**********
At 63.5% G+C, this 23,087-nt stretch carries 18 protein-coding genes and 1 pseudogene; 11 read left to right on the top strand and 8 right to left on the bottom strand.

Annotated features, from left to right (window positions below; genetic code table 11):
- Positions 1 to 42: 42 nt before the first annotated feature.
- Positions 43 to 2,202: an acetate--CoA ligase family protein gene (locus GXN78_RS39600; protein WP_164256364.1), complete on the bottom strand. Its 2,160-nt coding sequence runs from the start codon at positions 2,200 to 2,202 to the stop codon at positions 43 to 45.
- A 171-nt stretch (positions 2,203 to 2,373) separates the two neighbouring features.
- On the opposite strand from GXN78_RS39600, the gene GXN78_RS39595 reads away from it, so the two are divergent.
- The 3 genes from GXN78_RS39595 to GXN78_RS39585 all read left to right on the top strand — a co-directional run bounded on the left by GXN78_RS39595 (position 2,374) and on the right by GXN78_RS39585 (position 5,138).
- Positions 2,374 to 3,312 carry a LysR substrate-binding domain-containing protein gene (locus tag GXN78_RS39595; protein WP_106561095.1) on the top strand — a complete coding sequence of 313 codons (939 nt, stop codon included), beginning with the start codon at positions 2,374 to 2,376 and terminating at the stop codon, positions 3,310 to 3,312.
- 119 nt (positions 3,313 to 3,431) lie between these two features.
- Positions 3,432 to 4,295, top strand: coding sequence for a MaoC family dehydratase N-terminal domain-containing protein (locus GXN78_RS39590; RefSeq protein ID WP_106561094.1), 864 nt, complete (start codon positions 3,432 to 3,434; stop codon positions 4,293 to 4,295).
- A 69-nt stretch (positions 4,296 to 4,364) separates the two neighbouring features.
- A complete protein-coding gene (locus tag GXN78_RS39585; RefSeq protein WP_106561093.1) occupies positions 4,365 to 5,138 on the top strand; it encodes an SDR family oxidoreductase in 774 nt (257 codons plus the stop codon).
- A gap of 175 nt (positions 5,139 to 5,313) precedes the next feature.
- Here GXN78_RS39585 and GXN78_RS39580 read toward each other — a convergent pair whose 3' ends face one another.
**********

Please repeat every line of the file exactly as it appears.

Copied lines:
At 63.5% G+C, this 23,087-nt stretch carries 18 protein-coding genes and 1 pseudogene; 11 read left to right on the top strand and 8 right to left on the bottom strand.

Annotated features, from left to right (window positions below; genetic code table 11):
- Positions 1 to 42: 42 nt before the first annotated feature.
- Positions 43 to 2,202: an acetate--CoA ligase family protein gene (locus GXN78_RS39600; protein WP_164256364.1), complete on the bottom strand. Its 2,160-nt coding sequence runs from the start codon at positions 2,200 to 2,202 to the stop codon at positions 43 to 45.
- A 171-nt stretch (positions 2,203 to 2,373) separates the two neighbouring features.
- On the opposite strand from GXN78_RS39600, the gene GXN78_RS39595 reads away from it, so the two are divergent.
- The 3 genes from GXN78_RS39595 to GXN78_RS39585 all read left to right on the top strand — a co-directional run bounded on the left by GXN78_RS39595 (position 2,374) and on the right by GXN78_RS39585 (position 5,138).
- Positions 2,374 to 3,312 carry a LysR substrate-binding domain-containing protein gene (locus tag GXN78_RS39595; protein WP_106561095.1) on the top strand — a complete coding sequence of 313 codons (939 nt, stop codon included), beginning with the start codon at positions 2,374 to 2,376 and terminating at the stop codon, positions 3,310 to 3,312.
- 119 nt (positions 3,313 to 3,431) lie between these two features.
- Positions 3,432 to 4,295, top strand: coding sequence for a MaoC family dehydratase N-terminal domain-containing protein (locus GXN78_RS39590; RefSeq protein ID WP_106561094.1), 864 nt, complete (start codon positions 3,432 to 3,434; stop codon positions 4,293 to 4,295).
- A 69-nt stretch (positions 4,296 to 4,364) separates the two neighbouring features.
- A complete protein-coding gene (locus tag GXN78_RS39585; RefSeq protein WP_106561093.1) occupies positions 4,365 to 5,138 on the top strand; it encodes an SDR family oxidoreductase in 774 nt (257 codons plus the stop codon).
- A gap of 175 nt (positions 5,139 to 5,313) precedes the next feature.
- Here GXN78_RS39585 and GXN78_RS39580 read toward each other — a convergent pair whose 3' ends face one another.